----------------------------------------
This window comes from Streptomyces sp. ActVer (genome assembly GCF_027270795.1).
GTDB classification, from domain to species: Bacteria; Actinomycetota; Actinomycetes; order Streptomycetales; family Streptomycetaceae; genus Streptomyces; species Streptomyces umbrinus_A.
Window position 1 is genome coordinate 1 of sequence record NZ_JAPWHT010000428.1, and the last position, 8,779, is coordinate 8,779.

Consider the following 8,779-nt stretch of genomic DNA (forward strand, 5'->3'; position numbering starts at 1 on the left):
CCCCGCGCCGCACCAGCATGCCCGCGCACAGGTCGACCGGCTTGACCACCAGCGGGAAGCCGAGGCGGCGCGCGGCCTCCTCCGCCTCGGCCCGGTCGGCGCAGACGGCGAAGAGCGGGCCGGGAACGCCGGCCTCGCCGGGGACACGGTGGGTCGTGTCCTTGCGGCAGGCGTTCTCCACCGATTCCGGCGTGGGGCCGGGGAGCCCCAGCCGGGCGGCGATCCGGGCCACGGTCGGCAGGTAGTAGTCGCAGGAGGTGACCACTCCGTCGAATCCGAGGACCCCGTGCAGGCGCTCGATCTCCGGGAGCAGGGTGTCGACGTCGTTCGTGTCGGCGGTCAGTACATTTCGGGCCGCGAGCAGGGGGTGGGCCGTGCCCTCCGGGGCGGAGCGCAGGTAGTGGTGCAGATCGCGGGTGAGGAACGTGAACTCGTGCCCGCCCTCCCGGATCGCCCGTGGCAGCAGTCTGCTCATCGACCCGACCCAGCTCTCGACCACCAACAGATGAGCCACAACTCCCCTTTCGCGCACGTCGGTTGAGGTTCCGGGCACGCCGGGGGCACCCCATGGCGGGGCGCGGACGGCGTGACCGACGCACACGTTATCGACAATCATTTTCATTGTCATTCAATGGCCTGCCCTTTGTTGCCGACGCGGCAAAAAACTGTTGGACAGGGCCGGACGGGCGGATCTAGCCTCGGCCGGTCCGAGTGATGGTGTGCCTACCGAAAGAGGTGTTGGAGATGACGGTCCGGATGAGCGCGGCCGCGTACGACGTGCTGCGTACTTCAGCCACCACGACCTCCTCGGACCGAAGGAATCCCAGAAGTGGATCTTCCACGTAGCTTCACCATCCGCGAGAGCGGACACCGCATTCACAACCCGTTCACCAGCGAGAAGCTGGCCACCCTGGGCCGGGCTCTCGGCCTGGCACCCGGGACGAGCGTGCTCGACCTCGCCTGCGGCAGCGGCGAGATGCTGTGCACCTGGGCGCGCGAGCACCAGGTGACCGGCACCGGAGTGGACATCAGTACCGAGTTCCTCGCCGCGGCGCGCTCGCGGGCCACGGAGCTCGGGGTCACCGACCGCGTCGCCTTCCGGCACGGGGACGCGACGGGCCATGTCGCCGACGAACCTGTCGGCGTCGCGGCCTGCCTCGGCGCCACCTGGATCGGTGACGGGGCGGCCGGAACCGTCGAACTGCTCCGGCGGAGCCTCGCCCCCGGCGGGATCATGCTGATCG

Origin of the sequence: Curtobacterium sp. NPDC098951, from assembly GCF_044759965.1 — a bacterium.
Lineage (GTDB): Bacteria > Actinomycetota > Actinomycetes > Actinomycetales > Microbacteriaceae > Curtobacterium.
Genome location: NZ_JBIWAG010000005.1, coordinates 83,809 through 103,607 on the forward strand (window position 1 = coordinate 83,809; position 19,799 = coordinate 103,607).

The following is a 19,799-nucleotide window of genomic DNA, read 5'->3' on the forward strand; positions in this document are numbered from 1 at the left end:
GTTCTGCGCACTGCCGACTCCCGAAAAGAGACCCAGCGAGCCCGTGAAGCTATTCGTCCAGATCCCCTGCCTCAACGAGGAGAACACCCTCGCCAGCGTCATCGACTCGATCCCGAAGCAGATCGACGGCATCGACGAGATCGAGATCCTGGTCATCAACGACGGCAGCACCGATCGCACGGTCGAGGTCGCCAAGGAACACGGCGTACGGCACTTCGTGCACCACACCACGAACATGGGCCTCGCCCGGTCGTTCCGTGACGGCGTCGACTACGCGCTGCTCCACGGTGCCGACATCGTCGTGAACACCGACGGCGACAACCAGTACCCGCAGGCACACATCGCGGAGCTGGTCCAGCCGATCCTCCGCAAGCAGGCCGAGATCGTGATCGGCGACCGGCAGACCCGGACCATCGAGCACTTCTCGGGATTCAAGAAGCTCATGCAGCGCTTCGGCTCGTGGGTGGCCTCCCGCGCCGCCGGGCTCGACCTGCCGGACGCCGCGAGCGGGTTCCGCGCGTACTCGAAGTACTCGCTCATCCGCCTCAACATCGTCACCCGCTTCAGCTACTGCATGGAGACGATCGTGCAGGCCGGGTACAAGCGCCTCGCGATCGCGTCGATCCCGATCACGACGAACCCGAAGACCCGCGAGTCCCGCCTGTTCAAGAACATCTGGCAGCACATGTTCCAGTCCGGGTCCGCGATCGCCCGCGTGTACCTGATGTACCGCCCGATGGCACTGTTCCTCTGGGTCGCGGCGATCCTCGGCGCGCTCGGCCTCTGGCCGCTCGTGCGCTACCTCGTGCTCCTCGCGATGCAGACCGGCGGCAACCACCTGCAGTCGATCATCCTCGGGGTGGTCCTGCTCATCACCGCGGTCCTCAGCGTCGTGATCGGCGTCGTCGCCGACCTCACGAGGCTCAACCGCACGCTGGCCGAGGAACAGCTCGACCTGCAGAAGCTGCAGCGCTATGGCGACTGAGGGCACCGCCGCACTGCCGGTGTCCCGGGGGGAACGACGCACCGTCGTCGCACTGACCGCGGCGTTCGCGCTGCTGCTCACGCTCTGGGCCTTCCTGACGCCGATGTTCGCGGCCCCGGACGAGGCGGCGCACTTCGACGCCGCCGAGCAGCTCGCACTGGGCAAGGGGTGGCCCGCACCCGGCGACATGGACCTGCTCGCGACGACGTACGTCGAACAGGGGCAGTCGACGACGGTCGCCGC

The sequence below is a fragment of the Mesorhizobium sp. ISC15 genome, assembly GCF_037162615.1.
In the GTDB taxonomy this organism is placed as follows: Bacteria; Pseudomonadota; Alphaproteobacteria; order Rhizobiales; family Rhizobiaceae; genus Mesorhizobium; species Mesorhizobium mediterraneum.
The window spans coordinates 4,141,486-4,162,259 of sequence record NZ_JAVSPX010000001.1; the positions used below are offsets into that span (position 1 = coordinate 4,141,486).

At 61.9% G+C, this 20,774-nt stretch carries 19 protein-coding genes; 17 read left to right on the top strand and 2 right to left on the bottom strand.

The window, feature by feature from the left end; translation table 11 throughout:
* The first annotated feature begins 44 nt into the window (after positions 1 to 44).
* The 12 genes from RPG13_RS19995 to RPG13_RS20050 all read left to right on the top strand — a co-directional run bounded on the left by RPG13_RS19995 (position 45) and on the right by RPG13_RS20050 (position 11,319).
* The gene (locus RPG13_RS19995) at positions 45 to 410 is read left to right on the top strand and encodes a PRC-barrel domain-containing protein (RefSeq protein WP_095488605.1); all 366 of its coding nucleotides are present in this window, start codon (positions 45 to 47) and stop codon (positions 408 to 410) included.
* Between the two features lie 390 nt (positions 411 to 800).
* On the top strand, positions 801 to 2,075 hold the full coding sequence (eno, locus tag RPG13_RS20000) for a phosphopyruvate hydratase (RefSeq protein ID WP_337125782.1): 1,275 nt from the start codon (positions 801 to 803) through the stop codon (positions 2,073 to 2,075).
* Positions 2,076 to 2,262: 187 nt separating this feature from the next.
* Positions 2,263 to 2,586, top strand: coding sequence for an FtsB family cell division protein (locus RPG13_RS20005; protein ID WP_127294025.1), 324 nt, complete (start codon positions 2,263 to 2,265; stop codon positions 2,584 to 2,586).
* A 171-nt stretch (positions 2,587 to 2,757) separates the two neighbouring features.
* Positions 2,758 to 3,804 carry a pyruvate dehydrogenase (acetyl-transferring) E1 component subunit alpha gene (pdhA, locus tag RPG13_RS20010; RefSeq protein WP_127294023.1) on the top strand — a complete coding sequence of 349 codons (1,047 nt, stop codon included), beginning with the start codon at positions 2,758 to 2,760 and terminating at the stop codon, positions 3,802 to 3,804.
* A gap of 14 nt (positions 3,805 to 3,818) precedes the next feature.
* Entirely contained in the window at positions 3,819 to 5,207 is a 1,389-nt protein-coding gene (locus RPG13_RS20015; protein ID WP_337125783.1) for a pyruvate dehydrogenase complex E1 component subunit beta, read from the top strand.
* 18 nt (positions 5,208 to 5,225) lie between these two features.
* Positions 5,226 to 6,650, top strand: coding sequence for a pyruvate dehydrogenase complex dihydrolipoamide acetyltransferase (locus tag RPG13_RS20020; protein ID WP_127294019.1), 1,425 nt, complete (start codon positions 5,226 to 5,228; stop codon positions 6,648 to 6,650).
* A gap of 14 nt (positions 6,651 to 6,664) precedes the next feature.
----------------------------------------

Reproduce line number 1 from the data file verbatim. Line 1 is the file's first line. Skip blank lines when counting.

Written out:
This window comes from Streptomyces sp. ActVer (genome assembly GCF_027270795.1).